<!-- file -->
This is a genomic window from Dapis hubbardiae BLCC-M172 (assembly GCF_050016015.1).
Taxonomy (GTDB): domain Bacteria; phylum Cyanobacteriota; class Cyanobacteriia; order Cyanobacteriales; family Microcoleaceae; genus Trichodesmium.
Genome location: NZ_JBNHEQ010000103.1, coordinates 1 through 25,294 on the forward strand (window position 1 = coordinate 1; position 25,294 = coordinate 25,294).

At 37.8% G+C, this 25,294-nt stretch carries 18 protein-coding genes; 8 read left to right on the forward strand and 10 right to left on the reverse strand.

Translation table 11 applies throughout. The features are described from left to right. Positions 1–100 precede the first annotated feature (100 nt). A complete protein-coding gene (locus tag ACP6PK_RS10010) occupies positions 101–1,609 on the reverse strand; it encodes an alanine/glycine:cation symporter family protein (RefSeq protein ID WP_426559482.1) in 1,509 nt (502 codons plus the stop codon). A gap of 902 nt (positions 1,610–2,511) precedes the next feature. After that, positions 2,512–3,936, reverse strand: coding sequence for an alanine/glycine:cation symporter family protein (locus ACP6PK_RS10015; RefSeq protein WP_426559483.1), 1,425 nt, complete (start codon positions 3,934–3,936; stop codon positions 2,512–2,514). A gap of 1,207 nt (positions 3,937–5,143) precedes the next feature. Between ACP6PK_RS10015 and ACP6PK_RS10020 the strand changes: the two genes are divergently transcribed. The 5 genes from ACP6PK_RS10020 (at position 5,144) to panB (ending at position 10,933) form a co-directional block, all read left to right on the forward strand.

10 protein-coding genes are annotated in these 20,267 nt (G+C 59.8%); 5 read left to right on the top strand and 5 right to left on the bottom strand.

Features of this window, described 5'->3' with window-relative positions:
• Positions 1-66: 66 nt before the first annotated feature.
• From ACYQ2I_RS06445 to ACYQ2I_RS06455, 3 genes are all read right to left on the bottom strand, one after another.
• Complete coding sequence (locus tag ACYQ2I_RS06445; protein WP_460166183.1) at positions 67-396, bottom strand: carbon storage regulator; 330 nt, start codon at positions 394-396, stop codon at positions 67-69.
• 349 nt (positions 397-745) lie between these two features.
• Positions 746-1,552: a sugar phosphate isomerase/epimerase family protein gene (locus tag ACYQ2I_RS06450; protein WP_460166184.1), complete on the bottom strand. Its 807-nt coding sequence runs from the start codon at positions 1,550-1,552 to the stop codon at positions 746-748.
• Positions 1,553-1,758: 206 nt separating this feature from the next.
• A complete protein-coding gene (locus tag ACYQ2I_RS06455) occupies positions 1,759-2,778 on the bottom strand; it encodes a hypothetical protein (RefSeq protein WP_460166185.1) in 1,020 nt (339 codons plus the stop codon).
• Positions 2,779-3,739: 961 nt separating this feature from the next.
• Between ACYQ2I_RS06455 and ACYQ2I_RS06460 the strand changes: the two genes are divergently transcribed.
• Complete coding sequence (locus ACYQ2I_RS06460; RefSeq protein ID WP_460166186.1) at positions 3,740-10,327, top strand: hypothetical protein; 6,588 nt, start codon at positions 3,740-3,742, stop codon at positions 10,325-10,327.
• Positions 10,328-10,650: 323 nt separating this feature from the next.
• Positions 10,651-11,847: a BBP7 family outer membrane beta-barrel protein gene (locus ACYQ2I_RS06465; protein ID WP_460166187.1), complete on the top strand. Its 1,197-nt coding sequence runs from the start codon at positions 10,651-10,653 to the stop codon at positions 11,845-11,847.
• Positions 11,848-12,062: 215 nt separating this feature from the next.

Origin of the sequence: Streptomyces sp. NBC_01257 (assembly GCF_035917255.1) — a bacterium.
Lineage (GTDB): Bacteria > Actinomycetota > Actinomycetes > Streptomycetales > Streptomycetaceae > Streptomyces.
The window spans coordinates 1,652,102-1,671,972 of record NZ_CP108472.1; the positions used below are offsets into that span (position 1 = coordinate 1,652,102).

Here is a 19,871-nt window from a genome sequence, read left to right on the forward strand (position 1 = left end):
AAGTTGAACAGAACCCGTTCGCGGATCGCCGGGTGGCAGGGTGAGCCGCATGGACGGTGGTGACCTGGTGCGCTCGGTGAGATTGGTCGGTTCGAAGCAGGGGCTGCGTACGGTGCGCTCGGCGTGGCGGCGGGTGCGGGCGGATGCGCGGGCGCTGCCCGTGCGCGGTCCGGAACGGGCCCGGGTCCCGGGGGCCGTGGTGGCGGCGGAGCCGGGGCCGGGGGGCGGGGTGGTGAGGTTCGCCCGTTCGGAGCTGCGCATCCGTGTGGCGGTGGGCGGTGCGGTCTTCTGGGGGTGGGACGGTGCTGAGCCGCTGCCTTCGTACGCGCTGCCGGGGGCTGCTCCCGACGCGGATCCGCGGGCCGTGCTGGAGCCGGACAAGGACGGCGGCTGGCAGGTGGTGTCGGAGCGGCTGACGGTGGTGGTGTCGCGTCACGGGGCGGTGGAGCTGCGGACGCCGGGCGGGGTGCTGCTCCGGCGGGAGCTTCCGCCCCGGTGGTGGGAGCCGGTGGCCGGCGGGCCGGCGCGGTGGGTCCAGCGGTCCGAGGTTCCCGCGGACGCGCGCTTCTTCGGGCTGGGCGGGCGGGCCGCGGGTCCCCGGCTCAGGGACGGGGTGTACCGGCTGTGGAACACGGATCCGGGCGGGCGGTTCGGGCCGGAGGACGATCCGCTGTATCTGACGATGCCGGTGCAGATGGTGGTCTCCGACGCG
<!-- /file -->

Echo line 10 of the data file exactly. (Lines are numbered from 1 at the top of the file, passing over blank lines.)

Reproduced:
• Complete coding sequence (locus tag ACYQ2I_RS06445; protein WP_460166183.1) at positions 67-396, bottom strand: carbon storage regulator; 330 nt, start codon at positions 394-396, stop codon at positions 67-69.